Jo Swinson MP is Deputy Leader of the Liberal Democrats. A former Government Minister, she introduced shared parental leave and legislated to require gender pay gap reporting. Jo represented East Dunbartonshire for a decade until 2015 and regained her seat in 2017. While out of Parliament she wrote Equal Power, published this month.
Seventeen years ago, I donned a bright pink t-shirt emblazoned with the words “I am not a token woman” and led the fight at Liberal Democrat conference against all-women shortlists. Two years ago, I was on the opposite site of the debate, proposing this change for my party alongside Willie Rennie MSP. What happened?
In short, fifteen years of working to increase the representation of women politics led me to the conclusion that I had under-estimated how deeply embedded gender inequality is in our society – and sadly also that I had over-estimated the political will of my party leadership over those years to allocate the resources, focus, energy and political capital to tackle it.
The centenary of votes for women has rightly been a warm and wonderful celebration of sisterhood. When we look back and consider history, it’s easy to see how far we’ve come. But if we benchmark ourselves against how dreadfully unequal things were in the past, we can become complacent and assume progress is inevitable. It is not.
Instead, we need to look ahead to our goal of 50:50, and work towards that at all levels. We need a better gender balance throughout: from membership to MPs, local committees to Council chambers, speakers at political events to staff at party HQ.
All-women shortlists are no panacea, and a wide range of action is needed to support more women into political life. While party leaders at all levels bear the greatest responsibility, here are three things that you can do – both from within political parties and from outside them – to chip away at the male domination of our politics.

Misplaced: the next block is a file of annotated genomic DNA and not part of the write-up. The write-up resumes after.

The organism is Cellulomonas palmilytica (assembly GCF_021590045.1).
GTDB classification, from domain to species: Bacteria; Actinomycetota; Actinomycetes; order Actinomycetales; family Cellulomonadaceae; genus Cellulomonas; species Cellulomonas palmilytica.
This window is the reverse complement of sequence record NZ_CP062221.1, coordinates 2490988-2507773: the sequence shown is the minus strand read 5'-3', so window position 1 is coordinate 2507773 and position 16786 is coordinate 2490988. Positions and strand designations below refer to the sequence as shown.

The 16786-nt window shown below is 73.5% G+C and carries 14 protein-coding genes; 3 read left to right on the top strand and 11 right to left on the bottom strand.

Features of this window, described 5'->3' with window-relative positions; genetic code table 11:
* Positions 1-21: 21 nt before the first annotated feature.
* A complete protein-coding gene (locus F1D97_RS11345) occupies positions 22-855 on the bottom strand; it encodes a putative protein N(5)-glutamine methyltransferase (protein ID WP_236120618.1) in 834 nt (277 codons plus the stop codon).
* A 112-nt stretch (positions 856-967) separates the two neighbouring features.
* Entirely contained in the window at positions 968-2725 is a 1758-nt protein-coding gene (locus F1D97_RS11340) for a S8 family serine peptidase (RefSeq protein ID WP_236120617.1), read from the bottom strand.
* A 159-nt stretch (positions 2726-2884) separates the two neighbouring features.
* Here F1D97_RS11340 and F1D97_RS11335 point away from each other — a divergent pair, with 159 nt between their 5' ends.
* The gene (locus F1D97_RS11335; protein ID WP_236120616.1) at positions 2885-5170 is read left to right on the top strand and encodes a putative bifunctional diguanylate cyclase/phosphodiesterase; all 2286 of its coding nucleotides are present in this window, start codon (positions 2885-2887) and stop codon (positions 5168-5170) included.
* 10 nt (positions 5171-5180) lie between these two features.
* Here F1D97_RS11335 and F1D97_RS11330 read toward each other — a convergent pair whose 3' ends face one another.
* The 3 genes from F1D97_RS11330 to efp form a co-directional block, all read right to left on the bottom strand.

- Count & comment
Counting is a powerful tool. From local Councillors to newspaper by-lines, TV studio guests to questioners at an event, just by counting and then commenting on the imbalance that exists, you can raise awareness of the problem, which is the first step. You can comment privately, by emailing a political representative or media outlet, or publicly, on social media or in person at an event. Also note the context – is the economics discussion five men having a chat and then women are brought in to talk about health? Challenging political parties, media outlets and event organisers encourages them to factor gender balance into their decisions.
Our politics is dominated by white men, so if you’re not a white man it seems like a less obvious choice to make. An extra nudge can make the difference – think about women you know who would make great Councillors, MSPs or MPs and encourage them to stand for election. The principle of “Ask” applies at earlier levels too – proactively asking women to join local party committees or speak at events. If you run a community organisation or are organising a public meeting think about the gender balance, and don’t aim for ‘not all men’– 50:50 is the goal. If you want to see more women in public life, support them in practical ways – donating money to fund staff, offering time to help their campaigns, and supporting them in the face of online abuse.
- Get involved yourself
I’d encourage anyone to do this, but especially people who belong to a group that is under-represented in politics: women, LGBT+, BME, disabled, working class, scientists… there’s a wide range! In the first instance this could be as simple as signing a petition or writing to your MP about an issue. Then take the step of thinking through which party is the best home for your own political values and join it. Currently men tend to do this more than women, so more women joining up is the first step to redressing the balance. Then, depending on what time you are able to give, you can work within the party to make it inclusive and welcoming to people from all groups.